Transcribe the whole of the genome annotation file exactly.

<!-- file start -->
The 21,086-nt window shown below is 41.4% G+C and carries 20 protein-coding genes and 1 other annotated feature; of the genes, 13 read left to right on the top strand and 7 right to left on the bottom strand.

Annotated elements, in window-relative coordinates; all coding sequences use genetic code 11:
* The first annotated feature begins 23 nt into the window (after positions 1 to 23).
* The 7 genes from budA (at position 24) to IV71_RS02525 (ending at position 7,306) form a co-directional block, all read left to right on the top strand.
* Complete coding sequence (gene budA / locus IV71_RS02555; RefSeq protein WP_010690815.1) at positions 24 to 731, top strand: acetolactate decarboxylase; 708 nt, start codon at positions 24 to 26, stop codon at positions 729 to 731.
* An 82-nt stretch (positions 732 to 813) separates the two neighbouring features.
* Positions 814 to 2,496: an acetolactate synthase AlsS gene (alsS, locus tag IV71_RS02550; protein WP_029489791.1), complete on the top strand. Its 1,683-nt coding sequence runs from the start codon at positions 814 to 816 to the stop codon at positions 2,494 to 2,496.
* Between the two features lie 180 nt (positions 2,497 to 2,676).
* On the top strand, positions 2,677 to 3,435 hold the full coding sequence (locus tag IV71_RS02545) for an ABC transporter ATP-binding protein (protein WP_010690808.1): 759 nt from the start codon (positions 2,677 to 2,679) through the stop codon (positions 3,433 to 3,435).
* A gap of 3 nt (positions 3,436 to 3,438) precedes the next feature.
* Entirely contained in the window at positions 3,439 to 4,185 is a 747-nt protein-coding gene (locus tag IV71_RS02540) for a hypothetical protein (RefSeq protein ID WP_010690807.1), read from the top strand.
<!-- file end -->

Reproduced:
The 21,086-nt window shown below is 41.4% G+C and carries 20 protein-coding genes and 1 other annotated feature; of the genes, 13 read left to right on the top strand and 7 right to left on the bottom strand.

Annotated elements, in window-relative coordinates; all coding sequences use genetic code 11:
* The first annotated feature begins 23 nt into the window (after positions 1 to 23).
* The 7 genes from budA (at position 24) to IV71_RS02525 (ending at position 7,306) form a co-directional block, all read left to right on the top strand.
* Complete coding sequence (gene budA / locus IV71_RS02555; RefSeq protein WP_010690815.1) at positions 24 to 731, top strand: acetolactate decarboxylase; 708 nt, start codon at positions 24 to 26, stop codon at positions 729 to 731.
* An 82-nt stretch (positions 732 to 813) separates the two neighbouring features.
* Positions 814 to 2,496: an acetolactate synthase AlsS gene (alsS, locus tag IV71_RS02550; protein WP_029489791.1), complete on the top strand. Its 1,683-nt coding sequence runs from the start codon at positions 814 to 816 to the stop codon at positions 2,494 to 2,496.
* Between the two features lie 180 nt (positions 2,497 to 2,676).
* On the top strand, positions 2,677 to 3,435 hold the full coding sequence (locus tag IV71_RS02545) for an ABC transporter ATP-binding protein (protein WP_010690808.1): 759 nt from the start codon (positions 2,677 to 2,679) through the stop codon (positions 3,433 to 3,435).
* A gap of 3 nt (positions 3,436 to 3,438) precedes the next feature.
* Entirely contained in the window at positions 3,439 to 4,185 is a 747-nt protein-coding gene (locus tag IV71_RS02540) for a hypothetical protein (RefSeq protein ID WP_010690807.1), read from the top strand.